As we all know, writing for comics isn't like writing for prose. Comics are locked to the unit of the page (yes, digital comics aren't, but for the most part, they still pretend they're print comics so they kinda are.) This is neither good nor bad, but it is a thing that you have to work within or you'll be in trouble. Or you're making the comics on your own and drawing it all and you can take as long with a sequence as you'd like. That works, too.
Too bad I'm not drawing this. Can't say who is just yet. Hopefully soon.
But I thought I'd show a little of the page process that I'm working with. See these? Yeah, they're double-page spreads, just like in a printed comic book. Gotta honor the page turns.
I'd written some script pages for what I thought was going to be a sample sequence. It turned out not to be. Then the next ones I thought would be weren't either. Yeah, funny, right? I think I've finally figured out how to open things so I could work from that. Anyways, the scripting that I'd done before didn't really have any page structure to it, and going back to it and trying make it adhere to a structure didn't yield any good results. So I'm going back to basics and just looking at one set of pages after another, enough times to cover six issues worth of story. Which I've just done. Granted, they're pretty airy, which is fine because one of the things I've done in the past was cram too much stuff in.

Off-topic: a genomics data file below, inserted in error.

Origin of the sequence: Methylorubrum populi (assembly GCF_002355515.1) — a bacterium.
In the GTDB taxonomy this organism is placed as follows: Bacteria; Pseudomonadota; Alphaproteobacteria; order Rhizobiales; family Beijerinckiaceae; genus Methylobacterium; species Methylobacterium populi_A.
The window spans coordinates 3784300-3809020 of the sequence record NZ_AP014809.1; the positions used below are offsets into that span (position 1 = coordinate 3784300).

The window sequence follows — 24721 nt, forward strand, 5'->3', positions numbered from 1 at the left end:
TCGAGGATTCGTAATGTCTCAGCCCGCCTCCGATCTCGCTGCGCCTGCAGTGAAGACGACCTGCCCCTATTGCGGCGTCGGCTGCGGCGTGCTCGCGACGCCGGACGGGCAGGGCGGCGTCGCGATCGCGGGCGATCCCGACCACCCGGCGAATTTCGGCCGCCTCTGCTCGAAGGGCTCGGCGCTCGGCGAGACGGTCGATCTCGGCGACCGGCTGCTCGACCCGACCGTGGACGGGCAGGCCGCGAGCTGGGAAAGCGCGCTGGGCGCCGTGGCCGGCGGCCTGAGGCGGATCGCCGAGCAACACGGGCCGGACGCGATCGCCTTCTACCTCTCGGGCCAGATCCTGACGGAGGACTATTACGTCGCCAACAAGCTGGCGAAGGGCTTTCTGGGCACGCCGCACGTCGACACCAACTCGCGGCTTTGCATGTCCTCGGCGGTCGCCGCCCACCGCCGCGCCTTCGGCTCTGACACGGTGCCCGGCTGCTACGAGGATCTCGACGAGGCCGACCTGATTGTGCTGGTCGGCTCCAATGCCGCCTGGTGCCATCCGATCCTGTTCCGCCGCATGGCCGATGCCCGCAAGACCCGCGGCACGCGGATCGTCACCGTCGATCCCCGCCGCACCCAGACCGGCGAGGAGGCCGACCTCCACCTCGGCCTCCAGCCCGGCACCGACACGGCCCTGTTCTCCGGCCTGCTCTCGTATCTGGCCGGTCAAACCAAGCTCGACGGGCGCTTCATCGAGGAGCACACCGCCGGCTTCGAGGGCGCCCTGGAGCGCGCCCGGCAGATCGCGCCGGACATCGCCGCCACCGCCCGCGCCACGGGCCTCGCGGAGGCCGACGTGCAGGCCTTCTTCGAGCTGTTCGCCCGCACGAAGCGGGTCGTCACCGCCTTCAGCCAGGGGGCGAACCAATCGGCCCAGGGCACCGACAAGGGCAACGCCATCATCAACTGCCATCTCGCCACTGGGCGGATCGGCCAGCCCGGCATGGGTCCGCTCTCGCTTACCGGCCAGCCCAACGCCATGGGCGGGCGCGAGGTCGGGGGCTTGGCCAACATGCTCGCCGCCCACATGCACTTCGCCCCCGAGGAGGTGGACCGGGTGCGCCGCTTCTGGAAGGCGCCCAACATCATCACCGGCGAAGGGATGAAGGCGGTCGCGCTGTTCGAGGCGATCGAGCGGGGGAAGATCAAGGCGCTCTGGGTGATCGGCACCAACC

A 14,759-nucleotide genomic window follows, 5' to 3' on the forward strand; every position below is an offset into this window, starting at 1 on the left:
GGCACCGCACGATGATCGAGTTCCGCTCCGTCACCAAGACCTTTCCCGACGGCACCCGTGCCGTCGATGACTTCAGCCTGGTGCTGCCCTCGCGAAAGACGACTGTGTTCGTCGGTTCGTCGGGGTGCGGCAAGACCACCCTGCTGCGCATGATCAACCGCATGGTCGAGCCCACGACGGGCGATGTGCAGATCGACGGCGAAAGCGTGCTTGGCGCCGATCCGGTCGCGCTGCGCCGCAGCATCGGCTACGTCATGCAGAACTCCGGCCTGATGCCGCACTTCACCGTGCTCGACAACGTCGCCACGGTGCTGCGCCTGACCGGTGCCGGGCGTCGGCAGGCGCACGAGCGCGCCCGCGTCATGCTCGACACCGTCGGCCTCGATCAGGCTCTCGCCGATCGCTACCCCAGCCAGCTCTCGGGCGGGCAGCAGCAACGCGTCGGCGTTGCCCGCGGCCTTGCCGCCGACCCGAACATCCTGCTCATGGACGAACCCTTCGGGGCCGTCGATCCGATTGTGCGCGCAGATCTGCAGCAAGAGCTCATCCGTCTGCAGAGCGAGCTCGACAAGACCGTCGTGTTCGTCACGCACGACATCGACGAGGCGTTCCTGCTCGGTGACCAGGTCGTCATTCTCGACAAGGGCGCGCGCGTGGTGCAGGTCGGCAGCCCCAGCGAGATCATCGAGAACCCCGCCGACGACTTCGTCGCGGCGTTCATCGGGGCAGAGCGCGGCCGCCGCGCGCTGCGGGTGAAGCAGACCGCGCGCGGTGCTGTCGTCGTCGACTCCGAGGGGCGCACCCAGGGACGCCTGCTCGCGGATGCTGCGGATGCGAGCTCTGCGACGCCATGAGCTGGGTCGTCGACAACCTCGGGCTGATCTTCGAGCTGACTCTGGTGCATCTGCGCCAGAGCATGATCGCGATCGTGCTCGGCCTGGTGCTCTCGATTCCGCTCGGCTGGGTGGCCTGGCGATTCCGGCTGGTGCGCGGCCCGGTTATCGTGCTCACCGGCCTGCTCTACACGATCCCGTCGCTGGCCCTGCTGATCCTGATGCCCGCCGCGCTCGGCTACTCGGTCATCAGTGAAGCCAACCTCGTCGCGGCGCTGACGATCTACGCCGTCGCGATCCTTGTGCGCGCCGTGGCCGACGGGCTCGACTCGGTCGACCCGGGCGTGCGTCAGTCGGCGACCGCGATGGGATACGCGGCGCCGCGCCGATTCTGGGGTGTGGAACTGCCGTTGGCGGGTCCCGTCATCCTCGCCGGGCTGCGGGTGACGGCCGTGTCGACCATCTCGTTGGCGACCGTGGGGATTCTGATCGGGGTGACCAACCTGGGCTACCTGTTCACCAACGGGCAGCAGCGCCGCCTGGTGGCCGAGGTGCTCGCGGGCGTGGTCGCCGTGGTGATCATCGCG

I still lean that way in comics, and prefer pages to feel weighty. But that's not the style we do things today. It's not the bronze age anymore.
That said, when I'm looking at the pages filling up and getting the rhythm down, I'm finding that a lot of things which I thought were important in the original story notes will either have to be backgrounded or just ditched. Maybe they're not that important after all. I mean, they were, but they're not more important than the story itself. Yeah, I'm one of those narrative guys, not just letting atmosphere be there and letting things happen. Look, when you're paying for all the pages, and you only get so many in an issue, you gotta make sure that they all matter, dammit. I thought that way with STRANGEWAYS and I'm still thinking that way. Just trying to work more closely with the structure of the final book.
Also, weirdly, things work differently when I'm looking at notes written in a computer versus transferring them to imaginary pages. Not sure why, but things just fell into place a lot better.
Of course, I could be kidding myself. We'll know once the artist I'm working with gets the script pages based on all this stuff. Maybe it'll be back to school for me, then. We'll see.